According to this theme, Europe has made a strategic mistake by allowing Russia to move away, and to persist in this mistake would amount to pushing Russia into China's arms. Moreover, Russia would be at the heart of most of the crises - Afghanistan, Syria, Libya, Ukraine – which would be impossible to resolve without it. Hubert Védrine is outraged that we have worse relations with today's Russia than with the USSR at the end of the Cold War: he does not draw the conclusion that the last Soviet leaders may have had more consideration, or at least more interest, in Europe than the current head of the Kremlin, but that the burden of proof lies with Europeans. What levers do democracies have at their disposal to send signs of reconciliation to a country that still holds Ukrainian sailors, supports the separatists in Ukraine, which it has amputated of part of its territory, lightly bombards civilian populations in Syria, and has more or less reduced the United Nations Security Council to impotence?
Russia's return to the Council of Europe in the spring was one of these signals of reconciliation. A more spectacular gesture would be its reintegration into the G7, which would become the G8 again. It happens to be Mr. Trump's wish anyway. Mr Macron cannot be blamed for having conducted a round table discussion on the issue in Biarritz: only the Italian President of the Council supported Donald Trump's position. Emmanuel Macron got away with one of these summary motions, which is the eternal charm of the most classic diplomacy: Russia's candidacy could be reconsidered if progress is made on the Ukrainian file (in one of his press conferences, he also mentioned the need for progress on the Skripal case, probably under pressure from the British delegation). A summit in the so-called "Normandy" format (Germany, France, Russia, Ukraine) will be organised very soon. It will be an important test.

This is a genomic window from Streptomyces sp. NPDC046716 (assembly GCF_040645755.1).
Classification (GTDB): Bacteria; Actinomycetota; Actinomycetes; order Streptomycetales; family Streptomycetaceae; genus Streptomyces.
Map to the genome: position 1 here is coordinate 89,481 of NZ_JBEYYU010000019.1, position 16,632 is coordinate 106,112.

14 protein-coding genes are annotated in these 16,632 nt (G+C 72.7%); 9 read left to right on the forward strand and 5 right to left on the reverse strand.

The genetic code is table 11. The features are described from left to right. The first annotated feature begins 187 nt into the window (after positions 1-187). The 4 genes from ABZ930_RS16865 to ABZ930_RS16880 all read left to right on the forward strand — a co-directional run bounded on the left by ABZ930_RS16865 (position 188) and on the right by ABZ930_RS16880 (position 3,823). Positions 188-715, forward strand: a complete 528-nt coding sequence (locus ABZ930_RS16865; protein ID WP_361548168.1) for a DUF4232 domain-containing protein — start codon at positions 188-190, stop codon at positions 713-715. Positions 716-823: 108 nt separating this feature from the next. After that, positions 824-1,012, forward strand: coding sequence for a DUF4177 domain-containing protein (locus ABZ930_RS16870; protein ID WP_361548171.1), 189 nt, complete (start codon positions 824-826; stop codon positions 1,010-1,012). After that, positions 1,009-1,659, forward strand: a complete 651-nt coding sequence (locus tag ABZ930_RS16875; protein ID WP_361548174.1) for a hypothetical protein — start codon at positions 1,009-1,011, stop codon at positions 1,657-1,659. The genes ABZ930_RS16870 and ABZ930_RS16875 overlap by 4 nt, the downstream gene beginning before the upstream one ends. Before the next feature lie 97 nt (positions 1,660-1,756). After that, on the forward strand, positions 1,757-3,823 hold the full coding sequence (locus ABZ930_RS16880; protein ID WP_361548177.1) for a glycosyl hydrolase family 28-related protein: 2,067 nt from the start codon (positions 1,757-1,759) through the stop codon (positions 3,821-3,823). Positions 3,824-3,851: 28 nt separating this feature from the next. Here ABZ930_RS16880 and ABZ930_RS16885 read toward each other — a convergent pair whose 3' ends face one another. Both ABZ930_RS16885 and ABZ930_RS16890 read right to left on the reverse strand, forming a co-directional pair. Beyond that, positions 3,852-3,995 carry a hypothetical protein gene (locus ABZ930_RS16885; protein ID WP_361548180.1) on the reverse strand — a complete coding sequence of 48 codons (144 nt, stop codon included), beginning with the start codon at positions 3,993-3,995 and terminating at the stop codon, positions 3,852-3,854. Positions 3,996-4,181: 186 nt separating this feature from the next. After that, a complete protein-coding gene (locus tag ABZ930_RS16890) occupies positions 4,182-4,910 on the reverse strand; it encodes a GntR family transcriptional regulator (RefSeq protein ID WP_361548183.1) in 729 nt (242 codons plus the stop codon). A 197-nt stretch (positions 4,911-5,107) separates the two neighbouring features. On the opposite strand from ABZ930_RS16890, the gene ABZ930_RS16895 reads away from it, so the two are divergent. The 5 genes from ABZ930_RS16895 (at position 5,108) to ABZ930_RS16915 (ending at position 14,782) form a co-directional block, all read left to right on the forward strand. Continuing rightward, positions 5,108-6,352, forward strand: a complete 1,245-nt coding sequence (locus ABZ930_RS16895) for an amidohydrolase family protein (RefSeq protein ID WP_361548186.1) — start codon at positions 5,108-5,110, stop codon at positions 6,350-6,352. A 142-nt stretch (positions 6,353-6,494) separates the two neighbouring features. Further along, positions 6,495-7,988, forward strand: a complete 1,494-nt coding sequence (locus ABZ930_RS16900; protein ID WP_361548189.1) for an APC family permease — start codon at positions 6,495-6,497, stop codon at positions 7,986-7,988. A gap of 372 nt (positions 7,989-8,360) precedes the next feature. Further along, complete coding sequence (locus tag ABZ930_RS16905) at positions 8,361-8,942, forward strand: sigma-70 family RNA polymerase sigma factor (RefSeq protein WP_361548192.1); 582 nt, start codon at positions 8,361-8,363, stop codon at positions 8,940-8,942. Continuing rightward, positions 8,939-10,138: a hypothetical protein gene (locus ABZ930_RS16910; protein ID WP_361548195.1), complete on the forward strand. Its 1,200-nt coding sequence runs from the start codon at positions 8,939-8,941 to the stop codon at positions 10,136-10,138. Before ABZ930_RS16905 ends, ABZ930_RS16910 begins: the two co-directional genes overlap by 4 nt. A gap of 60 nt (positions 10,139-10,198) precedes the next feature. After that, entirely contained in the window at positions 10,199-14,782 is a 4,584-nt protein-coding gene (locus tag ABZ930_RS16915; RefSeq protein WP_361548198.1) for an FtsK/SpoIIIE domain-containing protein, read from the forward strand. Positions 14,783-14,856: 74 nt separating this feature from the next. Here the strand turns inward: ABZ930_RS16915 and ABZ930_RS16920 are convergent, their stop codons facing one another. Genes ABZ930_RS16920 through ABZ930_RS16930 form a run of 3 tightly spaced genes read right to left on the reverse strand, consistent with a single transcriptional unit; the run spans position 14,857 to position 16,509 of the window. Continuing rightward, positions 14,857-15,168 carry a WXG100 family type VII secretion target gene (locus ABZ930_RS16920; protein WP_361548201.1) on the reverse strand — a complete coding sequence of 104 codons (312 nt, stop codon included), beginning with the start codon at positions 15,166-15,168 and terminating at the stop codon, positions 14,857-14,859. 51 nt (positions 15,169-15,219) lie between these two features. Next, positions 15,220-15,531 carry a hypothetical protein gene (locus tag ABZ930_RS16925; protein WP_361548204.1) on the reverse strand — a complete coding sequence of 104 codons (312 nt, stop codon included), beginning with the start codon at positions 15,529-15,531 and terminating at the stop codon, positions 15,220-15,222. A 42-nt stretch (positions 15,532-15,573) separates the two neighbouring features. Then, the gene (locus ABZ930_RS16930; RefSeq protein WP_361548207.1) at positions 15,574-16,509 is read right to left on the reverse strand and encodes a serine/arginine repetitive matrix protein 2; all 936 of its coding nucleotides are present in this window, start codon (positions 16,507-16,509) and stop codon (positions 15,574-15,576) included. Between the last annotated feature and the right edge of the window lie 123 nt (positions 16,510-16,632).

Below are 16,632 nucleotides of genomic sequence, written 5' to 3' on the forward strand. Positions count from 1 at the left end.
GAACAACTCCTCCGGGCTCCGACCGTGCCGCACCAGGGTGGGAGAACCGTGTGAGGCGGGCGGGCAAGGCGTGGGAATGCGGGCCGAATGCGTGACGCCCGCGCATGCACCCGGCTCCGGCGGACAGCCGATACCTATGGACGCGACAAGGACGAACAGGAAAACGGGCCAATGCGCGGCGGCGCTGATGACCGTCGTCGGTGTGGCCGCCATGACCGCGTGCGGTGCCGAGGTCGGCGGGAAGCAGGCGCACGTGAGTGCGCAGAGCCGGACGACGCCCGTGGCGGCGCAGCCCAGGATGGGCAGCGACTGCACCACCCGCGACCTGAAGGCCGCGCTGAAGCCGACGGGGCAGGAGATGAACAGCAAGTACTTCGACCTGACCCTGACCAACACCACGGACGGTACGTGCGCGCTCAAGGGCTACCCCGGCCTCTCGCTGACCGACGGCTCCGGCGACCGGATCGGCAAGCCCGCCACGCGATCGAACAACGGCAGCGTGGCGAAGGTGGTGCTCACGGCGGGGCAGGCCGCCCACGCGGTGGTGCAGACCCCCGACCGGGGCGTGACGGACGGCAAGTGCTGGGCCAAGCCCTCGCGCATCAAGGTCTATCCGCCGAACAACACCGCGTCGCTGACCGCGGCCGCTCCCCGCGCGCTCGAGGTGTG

This will not prevent President Trump from inviting Putin to next year's summit of the major industrialized democracies - but as a guest and not as a member of the group. A proper reintegration, according to Emmanuel Macron's thesis, requires a change in Moscow's behaviour, at least on the Ukrainian case.
French commentators have glossed over what they see as a turning point in Macronian diplomacy. Some have been struck by the fact that, on several occasions, notably during his speech to the Conference of Ambassadors, in the great Festival Hall of the Elysée Palace, the President warned what he called the "deep state" against the usual out-of-season caution, particularly on this Russian subject. It is quite common under the Fifth Republic for the President of the Republic to show impatience in the face of "resistance" from the services (even if these are less formidable than overzealous zeal from the same services). Does Mr. Macron share the illusion of those who believe that simply "talking to the Russians" is enough for them to be cooperative? The fact is that, so far, his approach has been more cautious: he has made some symbolic gestures. He is ready to make others (travel to Moscow next year for the 75th anniversary of the victory in the Second World War). However, he expects concrete measures from Russia on Ukraine before going any further.